One of the major challenges with dashboard design is presenting all the information required in a compact form, allowing for easy understanding within a glance.

Tableau provides several options to aid this compact understanding, including buttons, hidden containers, and parameter case equations, but one which can often get overlooked or forgotten about is Tooltips. The Data School challenges students to think outside the box, and during my application process I too was unsure of the potential of the tooltip, but this has since completely changed.

In today’s blog, I will present the process of inserting graphs into a tableau tooltip, while sharing some insights to help you create effective tooltips, elevating the story of your visualization.


Step 1: Picture what value your tooltip could offer your visualization.

At the core of a dashboard, every decision you make needs to communicate a purpose. As alluded to, the tooltip is a great counter to having limited space requirements, providing extra information without cluttering the face of the dashboard. This working memory concept is extremely important to gather meaningful insights from a dashboard. A word of caution exists, just because you can add sheets within a tooltip does not mean it will always be appropriate. For instance, tooltips are not suitable for mobile design.


Step 2 (Optional): Create Calculated Fields

Calculated fields are used to present a different perspective of the dataset, to alter the value to emphasize an idea, or to alter the information you see based on a certain event. For example, a bar chart could consist of the dollar values of gross profit for the past three years, but in the tooltip, you could include a gross profit margin bar chart. This would provide detail on the scale of the business. You could further to improving the client’s understanding by providing the percentage difference on the gross profit margin (through another calculation) to very quickly see the financial performance of a company over a time period. Even better yet, you could dual-axis the gross profit and the profit margin, and add this to a map, what I presented in image 1.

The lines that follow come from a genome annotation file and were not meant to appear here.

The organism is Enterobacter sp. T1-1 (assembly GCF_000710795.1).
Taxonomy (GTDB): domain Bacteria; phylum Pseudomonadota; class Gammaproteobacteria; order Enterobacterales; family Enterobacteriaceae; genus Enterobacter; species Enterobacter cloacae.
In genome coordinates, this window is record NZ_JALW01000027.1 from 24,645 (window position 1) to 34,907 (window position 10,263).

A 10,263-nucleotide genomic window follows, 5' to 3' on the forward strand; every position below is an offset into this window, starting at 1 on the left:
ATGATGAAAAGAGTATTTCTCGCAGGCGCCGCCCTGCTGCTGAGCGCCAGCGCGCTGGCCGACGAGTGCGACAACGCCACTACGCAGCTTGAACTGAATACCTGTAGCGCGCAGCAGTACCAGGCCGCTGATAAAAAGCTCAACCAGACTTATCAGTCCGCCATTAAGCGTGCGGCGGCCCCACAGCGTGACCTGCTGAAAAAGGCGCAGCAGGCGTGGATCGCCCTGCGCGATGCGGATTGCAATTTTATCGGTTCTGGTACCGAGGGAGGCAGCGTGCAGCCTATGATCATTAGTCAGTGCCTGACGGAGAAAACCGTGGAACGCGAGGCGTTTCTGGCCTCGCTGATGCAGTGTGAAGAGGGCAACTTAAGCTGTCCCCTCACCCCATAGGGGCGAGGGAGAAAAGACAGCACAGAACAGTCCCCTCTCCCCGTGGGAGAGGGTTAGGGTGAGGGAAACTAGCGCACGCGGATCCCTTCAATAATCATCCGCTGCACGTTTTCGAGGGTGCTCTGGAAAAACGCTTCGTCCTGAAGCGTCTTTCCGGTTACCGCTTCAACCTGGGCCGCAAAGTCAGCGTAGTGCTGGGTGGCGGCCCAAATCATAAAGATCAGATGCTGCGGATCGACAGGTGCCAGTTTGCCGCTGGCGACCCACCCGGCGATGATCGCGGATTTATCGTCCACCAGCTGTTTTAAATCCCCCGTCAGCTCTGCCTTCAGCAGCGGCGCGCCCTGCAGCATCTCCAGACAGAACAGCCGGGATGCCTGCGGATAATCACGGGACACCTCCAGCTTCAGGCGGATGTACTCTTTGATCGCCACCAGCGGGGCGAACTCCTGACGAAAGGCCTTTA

In this step, you could also consider using other Tableau tricks, including creating groups or parameters.


Step 3: Create a Sheet with the Visual you want to be displayed in the Tooltip

In this sheet, you can create all the various types of chart types Tableau has to offer, but it is important to be mindful of the size. For example, you do not want a text table with 40 rows because it will only show about 25% of the data. Generally, I prefer tooltips that do not show detailed values but are intended to show a visual comparison, a way to see if there is needing further investigation into an issue. Referring to the featured image, you can see very quickly that Minnesota had a drastically better year in 2019, recovering from the declining financial performance.

Charts that I have found useful in tooltips include; Bar, Line, Sparklines, Text (including Crosstab Report and highlight table), Heat Map and Bullet. I have purposefully excluded Pie Charts as it is very difficult to distinguish angles, with further labeling limitations on the tooltip size.


Step 4: Insert Your Sheet Tooltip

Return to your original sheet and click on tooltip on the marks card. On the top right there is the insert button, and the first option sheets give you the option to select a select to put into your Tooltip.

(Process: Tooltip – Insert – Sheets – Click Relevant Sheet)

Inserting a Sheet into Tooltips


Step 5: Format Your Tooltip

Hovering over your tooltip, it is highly likely that your chart is too big to fit in the tooltip window, while potentially needing general formattings such as removing the headers (if you only require the visual relationship) and coloring.

To fit the size, you will need to return to the tooltip sheet and drag the length and width into a smaller size, and to decrease the font to help fit. Keep going back and forth between the tooltip and dashboard until you are happy with the tooltip format.


Step 6: Admire Your Tooltip

There you have it, you are now able to insert sheets into your tooltips.